You hear people use them all the time, but no one seems to understand exactly what they mean.
This kind of etymological opacity lends itself to them being misused, fumbled awkwardly, and abused.
Another good one is that critical thinking is a certain skepticism about what to think, do and believe.
Critical thinking is a widely accepted educational goal.
I am both capable of all of this, Would help to mention Matt Lipman’s (Philosophy for Children) definition of critical thinking as making judgments with criteria (and “self-correcting” as mentioned above.) Very practical application: “What’s your favorite movie and why?
” The “why” gives us the criteria/reasons that can then be supported with evidence.
Its adoption as an educational goal has been recommended on the basis of respect for students’ autonomy and preparing students for success in life and for democratic citizenship.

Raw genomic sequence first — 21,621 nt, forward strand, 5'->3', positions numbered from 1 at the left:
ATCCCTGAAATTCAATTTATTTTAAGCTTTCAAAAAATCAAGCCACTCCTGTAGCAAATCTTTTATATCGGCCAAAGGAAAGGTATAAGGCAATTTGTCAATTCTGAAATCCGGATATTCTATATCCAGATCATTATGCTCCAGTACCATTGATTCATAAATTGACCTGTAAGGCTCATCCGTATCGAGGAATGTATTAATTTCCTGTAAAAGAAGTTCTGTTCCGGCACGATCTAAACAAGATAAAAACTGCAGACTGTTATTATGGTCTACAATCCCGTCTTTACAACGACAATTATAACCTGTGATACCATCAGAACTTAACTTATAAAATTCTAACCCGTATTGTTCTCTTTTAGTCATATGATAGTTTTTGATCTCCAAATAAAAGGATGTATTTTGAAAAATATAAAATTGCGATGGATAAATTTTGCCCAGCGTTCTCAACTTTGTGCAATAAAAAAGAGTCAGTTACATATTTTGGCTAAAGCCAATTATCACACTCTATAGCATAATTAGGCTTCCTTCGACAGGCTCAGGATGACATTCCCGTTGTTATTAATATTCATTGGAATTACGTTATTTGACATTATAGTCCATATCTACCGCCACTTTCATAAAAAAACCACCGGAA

“Critical thinkers” have the dispositions and abilities that lead them to think critically when appropriate.
Over the long term, such abuse empties it of meaning until we all either throw it around casually in the middle of an overly complex sentence to bolster our own credibility, or avoid the term altogether.
Critical thinking is among the first causes for change (personal and social), but is a pariah in schools –for no other reason than it conditions the mind to suspect the form and function of everything it sees, including your classroom and everything being taught in it.